Oakwood hosts Clergy Beyond Borders


Dearborn, Mich. – September – On Sept. 11, 2011, The Clergy Beyond Borders organization departed on a 3,000 mile trip across the country, visiting houses of worship, universities, schools—and one hospital sanctuary.

The organization, currently on a “Religious Leaders for Reconciliation” caravan, stopped to tour the Interfaith Sanctuary at the Oakwood Hospital & Medical Center (OHMC) in Dearborn, which recently underwent a $1.3 million expansion and renovation project that transformed it from a hospital chapel to a sanctuary that embraced all religions.

“We had heard about this wonderful sanctuary that incorporated space for all faith traditions,” said Rabbi Jerry Serotta, executive director of the Clergy Beyond Borders.

He said the sanctuary was a good representation of the mission of the Clergy Beyond Borders, itself, which is essentially to respect everyone, regardless of their personal beliefs.

“We recognize the borders between our different religions as God-given and holy, but still capable of being transcended,” Serotta told a crowd of more than three dozen at the OHMC. “If you have a border, you can always turn it into a table and sit around and talk about what we have to learn and share from each other.”

Based in Maryland, the organization sends out traveling teams to teach the concept of respect across all religious faiths, according to Imam Yahya Hendi, founder and president of the organization. 

“We are trying to reclaim the soul of America,” he said. “We are all in this together. You can be whatever you want to be—Jew, Hindu, Christian, Muslim—as long as you speak a language of respect for all. We are trying to do this on a proactive basis.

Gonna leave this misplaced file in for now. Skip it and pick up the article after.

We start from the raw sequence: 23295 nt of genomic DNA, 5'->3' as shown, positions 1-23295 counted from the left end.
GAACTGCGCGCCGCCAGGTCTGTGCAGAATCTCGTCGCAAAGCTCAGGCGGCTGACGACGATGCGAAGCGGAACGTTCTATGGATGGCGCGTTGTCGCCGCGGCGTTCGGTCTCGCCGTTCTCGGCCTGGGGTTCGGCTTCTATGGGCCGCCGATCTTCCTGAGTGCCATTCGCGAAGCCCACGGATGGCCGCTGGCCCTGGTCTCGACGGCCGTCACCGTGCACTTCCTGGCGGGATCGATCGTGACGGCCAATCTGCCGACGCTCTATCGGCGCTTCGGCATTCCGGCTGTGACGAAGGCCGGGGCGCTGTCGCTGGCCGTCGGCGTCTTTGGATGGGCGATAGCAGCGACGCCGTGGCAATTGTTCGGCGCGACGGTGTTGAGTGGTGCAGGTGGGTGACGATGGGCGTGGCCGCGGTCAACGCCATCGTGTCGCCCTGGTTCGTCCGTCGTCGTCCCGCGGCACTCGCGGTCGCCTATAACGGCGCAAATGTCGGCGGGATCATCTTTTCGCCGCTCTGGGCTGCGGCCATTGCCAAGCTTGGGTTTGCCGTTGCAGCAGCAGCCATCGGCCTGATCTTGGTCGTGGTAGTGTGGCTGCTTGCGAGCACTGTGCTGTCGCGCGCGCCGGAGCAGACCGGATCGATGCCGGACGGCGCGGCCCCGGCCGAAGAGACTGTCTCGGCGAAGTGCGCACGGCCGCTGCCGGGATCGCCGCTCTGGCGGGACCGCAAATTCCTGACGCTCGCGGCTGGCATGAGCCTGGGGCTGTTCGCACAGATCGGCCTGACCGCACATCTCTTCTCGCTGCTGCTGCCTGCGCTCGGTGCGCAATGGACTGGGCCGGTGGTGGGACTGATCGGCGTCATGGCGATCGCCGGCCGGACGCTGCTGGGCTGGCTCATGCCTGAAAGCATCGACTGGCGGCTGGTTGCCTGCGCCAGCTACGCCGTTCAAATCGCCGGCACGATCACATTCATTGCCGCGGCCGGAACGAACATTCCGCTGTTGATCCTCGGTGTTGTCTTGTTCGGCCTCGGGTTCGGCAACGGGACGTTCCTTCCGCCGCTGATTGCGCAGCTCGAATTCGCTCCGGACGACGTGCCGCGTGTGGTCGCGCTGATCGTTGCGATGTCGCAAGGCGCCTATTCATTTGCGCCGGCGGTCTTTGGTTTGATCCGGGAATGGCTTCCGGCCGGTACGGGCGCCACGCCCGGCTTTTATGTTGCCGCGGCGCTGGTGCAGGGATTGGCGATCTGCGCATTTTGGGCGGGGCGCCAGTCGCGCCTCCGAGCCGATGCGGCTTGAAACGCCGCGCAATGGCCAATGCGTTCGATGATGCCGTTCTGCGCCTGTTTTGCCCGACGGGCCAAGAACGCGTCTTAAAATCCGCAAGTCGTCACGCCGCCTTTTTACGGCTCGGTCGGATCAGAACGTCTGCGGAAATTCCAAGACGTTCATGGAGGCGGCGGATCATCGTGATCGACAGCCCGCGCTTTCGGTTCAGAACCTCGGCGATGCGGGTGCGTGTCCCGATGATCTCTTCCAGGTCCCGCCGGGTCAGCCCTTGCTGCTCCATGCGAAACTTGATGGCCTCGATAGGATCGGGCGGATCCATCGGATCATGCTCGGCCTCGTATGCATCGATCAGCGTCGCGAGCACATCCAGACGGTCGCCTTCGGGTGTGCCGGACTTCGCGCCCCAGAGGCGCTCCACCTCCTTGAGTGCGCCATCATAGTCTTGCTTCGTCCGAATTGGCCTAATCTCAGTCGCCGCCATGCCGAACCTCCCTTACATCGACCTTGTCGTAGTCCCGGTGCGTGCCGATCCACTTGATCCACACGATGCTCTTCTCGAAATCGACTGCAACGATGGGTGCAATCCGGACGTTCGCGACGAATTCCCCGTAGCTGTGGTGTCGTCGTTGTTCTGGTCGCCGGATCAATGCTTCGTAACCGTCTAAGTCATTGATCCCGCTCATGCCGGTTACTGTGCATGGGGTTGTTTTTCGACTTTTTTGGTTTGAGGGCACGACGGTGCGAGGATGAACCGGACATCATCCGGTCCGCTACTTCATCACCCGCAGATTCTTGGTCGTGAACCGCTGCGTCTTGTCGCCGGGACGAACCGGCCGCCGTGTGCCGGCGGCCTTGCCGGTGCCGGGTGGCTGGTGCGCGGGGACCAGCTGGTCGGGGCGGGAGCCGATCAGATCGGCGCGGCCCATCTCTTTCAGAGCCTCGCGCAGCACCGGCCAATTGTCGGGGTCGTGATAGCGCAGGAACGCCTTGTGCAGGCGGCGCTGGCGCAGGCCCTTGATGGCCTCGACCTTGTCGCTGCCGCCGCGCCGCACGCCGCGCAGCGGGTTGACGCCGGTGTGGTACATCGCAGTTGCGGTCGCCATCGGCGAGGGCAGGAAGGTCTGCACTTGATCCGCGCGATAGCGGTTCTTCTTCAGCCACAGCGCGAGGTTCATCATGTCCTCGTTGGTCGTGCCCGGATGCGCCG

“We have so many differences, but we have so, so many similarities,” Hendi added. “We all have the same challenges at the end of the day.”
In addition to the tour of the Sanctuary, the team—which also included the Rev. Ken Bendell, a Methodist Pastor, and the Rev. Steve Martin, an Evangelical pastor out of Tennessee—talked with OHMC staff about end of life issues through the perspective of different faith traditions. Eide Alawan of the Office of Intra-Interfaith Outreach, Islamic Center of America in Dearborn helped organize the visit.

“It was an excellent program and quite an honor to have them here,” said Beverly Beltramo, director of spiritual support services for Oakwood Healthcare, Inc. “We were honored to host this gathering, and to support the important work they are doing.”
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